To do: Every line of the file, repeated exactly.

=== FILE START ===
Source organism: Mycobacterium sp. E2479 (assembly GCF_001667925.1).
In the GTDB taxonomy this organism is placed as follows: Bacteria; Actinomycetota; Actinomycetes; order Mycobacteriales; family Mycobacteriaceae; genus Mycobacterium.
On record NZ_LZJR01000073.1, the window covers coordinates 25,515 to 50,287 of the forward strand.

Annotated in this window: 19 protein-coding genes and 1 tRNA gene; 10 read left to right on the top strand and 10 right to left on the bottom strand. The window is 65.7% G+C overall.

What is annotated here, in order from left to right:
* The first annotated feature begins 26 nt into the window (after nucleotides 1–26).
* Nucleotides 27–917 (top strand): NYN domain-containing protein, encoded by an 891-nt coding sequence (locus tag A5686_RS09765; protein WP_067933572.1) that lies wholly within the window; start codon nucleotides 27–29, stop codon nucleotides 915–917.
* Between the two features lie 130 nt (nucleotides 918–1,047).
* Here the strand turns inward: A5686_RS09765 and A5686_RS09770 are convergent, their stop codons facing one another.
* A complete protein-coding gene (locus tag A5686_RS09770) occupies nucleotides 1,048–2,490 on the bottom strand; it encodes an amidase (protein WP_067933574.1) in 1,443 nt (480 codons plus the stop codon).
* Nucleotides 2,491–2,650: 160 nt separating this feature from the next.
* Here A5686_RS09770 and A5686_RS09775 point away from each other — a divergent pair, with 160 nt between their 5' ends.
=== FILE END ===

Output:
Source organism: Mycobacterium sp. E2479 (assembly GCF_001667925.1).
In the GTDB taxonomy this organism is placed as follows: Bacteria; Actinomycetota; Actinomycetes; order Mycobacteriales; family Mycobacteriaceae; genus Mycobacterium.
On record NZ_LZJR01000073.1, the window covers coordinates 25,515 to 50,287 of the forward strand.

Annotated in this window: 19 protein-coding genes and 1 tRNA gene; 10 read left to right on the top strand and 10 right to left on the bottom strand. The window is 65.7% G+C overall.

What is annotated here, in order from left to right:
* The first annotated feature begins 26 nt into the window (after nucleotides 1–26).
* Nucleotides 27–917 (top strand): NYN domain-containing protein, encoded by an 891-nt coding sequence (locus tag A5686_RS09765; protein WP_067933572.1) that lies wholly within the window; start codon nucleotides 27–29, stop codon nucleotides 915–917.
* Between the two features lie 130 nt (nucleotides 918–1,047).
* Here the strand turns inward: A5686_RS09765 and A5686_RS09770 are convergent, their stop codons facing one another.
* A complete protein-coding gene (locus tag A5686_RS09770) occupies nucleotides 1,048–2,490 on the bottom strand; it encodes an amidase (protein WP_067933574.1) in 1,443 nt (480 codons plus the stop codon).
* Nucleotides 2,491–2,650: 160 nt separating this feature from the next.
* Here A5686_RS09770 and A5686_RS09775 point away from each other — a divergent pair, with 160 nt between their 5' ends.